From Dawn to dusk
After a dismal 2018, I would have preferred to kick off the year on an optimistic note. Yet I cannot deny my morbid curiosity about developments at building supplies conglomerate Distribution & Warehousing Network (Dawn) over the past six weeks.
Initially, I thought the 1c a share (or R5.8m) buyout offer from Polanofield — a company involving former Dawn CEO Derek Tod — was a highly opportunistic pitch, and one that could spur other bidders with higher offers. In fact, I snapped up a few shares at 2c.
Officially Polanofield’s offer was pitched at an 80% discount to the 5c a share 30-day volume weighted average price of a Dawn share prior to the release of a cautionary notice. Polanofield’s offer also heavily discounted Dawn’s last stated tangible NAV of around 90c a share given in the year to end-march results.
Understandably, more than a few market watchers were keen to read the independent expert’s “fair and reasonable” pronouncement on the Polanofield offer. Even though the recently released interims reflected a much-reduced tangible NAV of 12.7c a share, a fair and reasonable pronouncement of a 1c a share offer was going to make intriguing reading. I was astounded to read in the holidays that BDO Corporate Finance determined there was zero value attributable per scheme share after taking into account Dawn’s outstanding liabilities and commitments. I have never seen such a pronouncement before.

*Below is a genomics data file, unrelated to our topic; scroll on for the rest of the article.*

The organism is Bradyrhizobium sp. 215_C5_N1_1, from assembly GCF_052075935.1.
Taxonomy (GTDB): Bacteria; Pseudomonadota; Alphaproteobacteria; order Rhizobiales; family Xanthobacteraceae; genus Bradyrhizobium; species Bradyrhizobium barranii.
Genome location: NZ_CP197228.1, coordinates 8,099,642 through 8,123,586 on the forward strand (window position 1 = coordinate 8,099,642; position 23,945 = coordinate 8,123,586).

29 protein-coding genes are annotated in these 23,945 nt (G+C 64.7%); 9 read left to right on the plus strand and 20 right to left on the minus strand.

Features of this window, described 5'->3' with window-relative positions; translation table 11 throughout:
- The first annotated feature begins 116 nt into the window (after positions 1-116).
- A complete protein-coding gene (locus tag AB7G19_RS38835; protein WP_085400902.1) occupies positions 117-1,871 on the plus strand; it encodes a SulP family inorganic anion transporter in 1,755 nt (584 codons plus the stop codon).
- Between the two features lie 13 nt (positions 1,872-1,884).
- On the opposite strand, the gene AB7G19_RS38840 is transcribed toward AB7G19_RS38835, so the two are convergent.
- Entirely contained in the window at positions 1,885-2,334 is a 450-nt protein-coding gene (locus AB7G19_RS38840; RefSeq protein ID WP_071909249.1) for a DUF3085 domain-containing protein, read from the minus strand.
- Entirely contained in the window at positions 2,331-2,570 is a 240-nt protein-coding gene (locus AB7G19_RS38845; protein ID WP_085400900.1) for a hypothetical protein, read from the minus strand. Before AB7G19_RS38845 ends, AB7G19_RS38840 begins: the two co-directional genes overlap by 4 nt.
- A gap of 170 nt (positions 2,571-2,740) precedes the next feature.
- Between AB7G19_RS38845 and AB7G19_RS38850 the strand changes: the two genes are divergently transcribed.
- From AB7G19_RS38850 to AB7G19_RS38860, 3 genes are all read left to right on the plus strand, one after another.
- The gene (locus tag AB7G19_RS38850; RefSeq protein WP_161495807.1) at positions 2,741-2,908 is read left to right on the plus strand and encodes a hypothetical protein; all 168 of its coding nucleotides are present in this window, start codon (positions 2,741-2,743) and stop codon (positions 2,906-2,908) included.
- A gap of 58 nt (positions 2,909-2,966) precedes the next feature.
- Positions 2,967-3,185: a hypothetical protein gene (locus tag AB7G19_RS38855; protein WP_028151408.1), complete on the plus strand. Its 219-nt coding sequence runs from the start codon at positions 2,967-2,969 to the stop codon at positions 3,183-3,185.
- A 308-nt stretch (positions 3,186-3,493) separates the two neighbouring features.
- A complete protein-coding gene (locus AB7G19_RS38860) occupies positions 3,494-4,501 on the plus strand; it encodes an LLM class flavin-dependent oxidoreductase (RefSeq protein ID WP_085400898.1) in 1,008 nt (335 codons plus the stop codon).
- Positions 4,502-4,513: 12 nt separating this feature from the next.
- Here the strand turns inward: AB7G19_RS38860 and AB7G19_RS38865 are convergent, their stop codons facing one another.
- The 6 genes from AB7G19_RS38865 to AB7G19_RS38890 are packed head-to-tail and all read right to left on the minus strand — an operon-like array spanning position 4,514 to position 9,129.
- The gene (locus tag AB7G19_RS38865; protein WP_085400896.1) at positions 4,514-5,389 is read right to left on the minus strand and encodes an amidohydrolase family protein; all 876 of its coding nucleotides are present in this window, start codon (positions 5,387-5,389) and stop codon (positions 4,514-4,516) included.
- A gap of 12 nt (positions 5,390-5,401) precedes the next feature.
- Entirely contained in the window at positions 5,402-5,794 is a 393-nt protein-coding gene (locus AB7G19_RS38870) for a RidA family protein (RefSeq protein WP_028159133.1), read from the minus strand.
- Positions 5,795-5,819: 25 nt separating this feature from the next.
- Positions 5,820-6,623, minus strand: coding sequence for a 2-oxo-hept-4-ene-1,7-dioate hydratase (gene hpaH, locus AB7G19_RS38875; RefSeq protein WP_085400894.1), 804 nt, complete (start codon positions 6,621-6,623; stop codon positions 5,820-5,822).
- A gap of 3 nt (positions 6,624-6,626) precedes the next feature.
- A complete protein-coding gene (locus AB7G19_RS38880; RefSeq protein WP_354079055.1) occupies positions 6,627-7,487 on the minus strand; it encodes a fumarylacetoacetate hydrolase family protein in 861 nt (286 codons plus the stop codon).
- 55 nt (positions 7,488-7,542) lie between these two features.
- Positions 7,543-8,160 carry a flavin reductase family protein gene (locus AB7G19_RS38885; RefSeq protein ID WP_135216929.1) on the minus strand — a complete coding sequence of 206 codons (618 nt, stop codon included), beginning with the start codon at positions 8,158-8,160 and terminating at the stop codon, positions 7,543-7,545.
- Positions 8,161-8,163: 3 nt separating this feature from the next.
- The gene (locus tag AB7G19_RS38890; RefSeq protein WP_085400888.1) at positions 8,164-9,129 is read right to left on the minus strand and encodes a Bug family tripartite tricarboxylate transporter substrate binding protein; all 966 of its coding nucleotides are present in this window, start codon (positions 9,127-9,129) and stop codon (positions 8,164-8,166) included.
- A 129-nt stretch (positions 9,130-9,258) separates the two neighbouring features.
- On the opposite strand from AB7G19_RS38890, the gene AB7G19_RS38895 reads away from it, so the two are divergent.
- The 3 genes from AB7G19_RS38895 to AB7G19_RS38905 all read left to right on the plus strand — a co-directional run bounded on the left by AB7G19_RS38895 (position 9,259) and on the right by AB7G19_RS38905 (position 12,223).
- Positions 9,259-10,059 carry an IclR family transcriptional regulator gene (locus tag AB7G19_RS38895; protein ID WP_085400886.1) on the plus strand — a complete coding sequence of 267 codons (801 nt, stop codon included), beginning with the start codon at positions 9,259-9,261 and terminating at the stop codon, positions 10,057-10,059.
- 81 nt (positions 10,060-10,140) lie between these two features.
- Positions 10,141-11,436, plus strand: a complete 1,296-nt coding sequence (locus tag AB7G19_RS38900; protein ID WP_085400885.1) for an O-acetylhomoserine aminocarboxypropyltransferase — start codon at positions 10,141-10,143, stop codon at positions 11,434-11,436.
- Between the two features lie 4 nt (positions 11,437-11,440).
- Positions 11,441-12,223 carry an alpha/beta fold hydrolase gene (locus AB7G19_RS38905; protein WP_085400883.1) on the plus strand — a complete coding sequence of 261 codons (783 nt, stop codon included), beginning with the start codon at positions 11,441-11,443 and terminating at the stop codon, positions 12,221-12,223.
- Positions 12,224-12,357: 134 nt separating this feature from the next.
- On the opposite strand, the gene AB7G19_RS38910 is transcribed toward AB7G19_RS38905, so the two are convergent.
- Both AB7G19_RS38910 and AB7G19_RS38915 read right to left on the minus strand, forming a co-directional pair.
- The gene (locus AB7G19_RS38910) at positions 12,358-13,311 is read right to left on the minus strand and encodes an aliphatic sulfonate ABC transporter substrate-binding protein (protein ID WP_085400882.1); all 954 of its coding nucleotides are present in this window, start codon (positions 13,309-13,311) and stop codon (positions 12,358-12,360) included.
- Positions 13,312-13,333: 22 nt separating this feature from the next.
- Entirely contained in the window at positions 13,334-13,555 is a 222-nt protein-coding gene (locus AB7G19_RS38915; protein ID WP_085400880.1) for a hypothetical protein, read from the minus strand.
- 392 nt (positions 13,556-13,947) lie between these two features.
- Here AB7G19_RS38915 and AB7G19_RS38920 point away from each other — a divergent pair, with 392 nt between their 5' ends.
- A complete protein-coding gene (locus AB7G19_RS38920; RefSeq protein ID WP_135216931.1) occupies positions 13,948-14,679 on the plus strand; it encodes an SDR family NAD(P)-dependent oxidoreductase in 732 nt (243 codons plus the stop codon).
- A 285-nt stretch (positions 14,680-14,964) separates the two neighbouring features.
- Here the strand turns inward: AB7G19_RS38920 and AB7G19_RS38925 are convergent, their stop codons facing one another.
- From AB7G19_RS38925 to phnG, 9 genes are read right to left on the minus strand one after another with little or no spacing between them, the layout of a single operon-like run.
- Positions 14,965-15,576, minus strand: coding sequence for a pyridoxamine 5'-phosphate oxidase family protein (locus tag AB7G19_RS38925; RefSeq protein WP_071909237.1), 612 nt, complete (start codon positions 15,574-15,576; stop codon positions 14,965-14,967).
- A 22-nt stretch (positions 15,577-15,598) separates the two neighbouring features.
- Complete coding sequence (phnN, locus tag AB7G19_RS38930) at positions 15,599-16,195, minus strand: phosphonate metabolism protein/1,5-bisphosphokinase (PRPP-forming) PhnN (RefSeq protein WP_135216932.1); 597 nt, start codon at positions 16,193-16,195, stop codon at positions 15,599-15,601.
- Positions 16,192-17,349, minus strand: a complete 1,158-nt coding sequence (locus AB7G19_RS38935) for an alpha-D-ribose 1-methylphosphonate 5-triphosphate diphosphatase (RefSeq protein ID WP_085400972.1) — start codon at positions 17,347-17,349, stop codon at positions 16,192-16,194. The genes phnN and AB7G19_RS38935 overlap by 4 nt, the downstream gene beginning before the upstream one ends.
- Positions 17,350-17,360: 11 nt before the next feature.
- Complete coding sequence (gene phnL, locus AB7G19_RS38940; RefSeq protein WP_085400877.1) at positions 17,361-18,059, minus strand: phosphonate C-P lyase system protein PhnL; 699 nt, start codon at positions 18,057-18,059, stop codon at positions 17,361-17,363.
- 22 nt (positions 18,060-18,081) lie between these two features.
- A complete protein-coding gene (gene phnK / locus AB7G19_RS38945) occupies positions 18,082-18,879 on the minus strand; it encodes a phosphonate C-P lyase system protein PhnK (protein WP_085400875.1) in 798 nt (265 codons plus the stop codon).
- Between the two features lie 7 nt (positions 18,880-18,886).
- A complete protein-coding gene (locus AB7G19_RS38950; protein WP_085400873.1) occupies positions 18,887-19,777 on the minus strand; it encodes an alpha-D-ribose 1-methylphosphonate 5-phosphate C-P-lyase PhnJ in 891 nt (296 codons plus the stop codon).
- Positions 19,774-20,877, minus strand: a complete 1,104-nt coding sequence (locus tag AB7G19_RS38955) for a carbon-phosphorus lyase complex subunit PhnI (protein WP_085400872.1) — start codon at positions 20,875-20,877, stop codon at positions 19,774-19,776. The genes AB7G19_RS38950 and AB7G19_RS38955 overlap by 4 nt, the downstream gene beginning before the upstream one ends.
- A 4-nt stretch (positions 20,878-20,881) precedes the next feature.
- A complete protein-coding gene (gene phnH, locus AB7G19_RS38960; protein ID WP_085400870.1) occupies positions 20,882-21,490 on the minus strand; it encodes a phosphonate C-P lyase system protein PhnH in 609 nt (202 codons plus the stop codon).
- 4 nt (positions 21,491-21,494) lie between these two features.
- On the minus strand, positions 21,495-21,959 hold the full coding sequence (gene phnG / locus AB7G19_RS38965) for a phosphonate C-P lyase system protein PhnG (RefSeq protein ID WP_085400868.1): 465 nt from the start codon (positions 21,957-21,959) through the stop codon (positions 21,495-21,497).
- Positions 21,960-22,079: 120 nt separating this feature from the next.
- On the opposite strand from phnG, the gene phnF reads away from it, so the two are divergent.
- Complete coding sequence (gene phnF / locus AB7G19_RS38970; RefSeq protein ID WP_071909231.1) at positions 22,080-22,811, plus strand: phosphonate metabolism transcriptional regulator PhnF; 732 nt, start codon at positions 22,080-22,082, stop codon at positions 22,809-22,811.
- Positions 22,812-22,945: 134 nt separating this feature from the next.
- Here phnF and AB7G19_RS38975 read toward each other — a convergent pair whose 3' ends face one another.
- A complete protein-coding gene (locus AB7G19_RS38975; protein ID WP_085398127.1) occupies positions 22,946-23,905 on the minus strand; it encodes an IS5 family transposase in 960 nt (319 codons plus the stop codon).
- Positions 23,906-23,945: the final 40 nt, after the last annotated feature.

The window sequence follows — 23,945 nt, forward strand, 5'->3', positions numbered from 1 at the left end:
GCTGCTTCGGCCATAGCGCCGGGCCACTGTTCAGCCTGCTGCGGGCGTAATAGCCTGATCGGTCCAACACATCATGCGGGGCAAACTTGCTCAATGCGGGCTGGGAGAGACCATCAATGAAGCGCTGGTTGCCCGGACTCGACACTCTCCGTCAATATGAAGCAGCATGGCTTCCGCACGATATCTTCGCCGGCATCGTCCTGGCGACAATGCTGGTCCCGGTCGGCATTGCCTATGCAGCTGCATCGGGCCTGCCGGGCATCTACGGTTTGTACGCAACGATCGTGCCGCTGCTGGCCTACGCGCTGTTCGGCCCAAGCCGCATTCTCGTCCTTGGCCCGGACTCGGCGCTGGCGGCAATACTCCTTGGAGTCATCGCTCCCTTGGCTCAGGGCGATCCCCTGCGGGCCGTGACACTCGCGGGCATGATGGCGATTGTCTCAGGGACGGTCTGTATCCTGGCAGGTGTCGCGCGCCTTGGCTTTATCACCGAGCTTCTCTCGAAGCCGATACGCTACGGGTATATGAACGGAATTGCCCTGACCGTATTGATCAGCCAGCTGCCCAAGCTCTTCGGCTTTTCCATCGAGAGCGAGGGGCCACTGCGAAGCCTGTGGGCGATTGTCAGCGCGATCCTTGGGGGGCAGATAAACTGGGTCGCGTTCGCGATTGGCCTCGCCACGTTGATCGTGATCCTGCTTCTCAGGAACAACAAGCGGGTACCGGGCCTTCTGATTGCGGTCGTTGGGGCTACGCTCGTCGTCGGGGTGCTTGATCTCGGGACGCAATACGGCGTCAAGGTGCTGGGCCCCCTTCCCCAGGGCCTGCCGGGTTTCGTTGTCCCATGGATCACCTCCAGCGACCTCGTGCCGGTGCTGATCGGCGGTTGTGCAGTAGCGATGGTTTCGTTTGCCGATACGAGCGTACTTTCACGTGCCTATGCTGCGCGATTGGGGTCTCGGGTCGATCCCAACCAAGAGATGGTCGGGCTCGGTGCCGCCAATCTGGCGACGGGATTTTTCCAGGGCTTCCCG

On this basis the offer was seen as fair and reasonable — what with Dawn regarded as being in financial distress. BDO added that the core valuation resulted in a negative equity value of R48m. BDO also noted that a competing offer for Dawn might be tabled — not that surprising, since the initial offer documentation indicated awareness of other parties expressing an interest.
But enthusiasm should be tempered, especially in view of the interim commentary by CEO Edwin Hewitt. Most significant was his admission that the NAV “could further reduce due to the cyclical nature of Dawn’s business, with December and January being historically slow months”.
This comment can’t be taken lightly, with Dawn’s NAV reducing by more than 85% from September 2017. That is a frightening value burn, particularly because Dawn appeared to have bought itself ample breathing space after a R350m rights offer in April 2017 and the sale of its 49% stake in Grohe Dawn Watertech for R324.5m in early 2018.
Dawn has a R140m loan outstanding with Absa and another R31m in terms of other borrowings.
The bottom line is that Dawn is not generating enough cash flow to cover operating expenses, capital expenditure and working capital requirements. Banks are probably not going to lend to it at this point, and long-suffering shareholders won’t be enthusiastic for a(nother) rights offer.
What is puzzling, though, is a change in the irrevocable support for the Polanofield offer from some major shareholders. The Sens announcement of December 3 claimed irrevocable undertakings of support from 60% of Dawn’s shareholders.
The subsequent circular, however, showed irrevocable undertakings of 38.16% — being Ukhamba (21.18%) and RAC Investments (16.98%). By inference, that suggests Coronation (20%) and Investec (6%) have not provided irrevocable undertakings. Asset managers don’t usually hold onto shares in unlisted companies, and it would be unlikely for Coronation or Investec to stay on board after the proposed delisting.
Having said that, Dawn’s board does indicate that if Polanofield takes over the company it would facilitate the required revenue volume growth to cover the high cost base as well as further improvements to reduce the fixedcost base. For me, this puts the 1c a share offer into perspective.
The bottom line is that Dawn is not generating enough cash flow… Banks are probably not going to lend to it at this point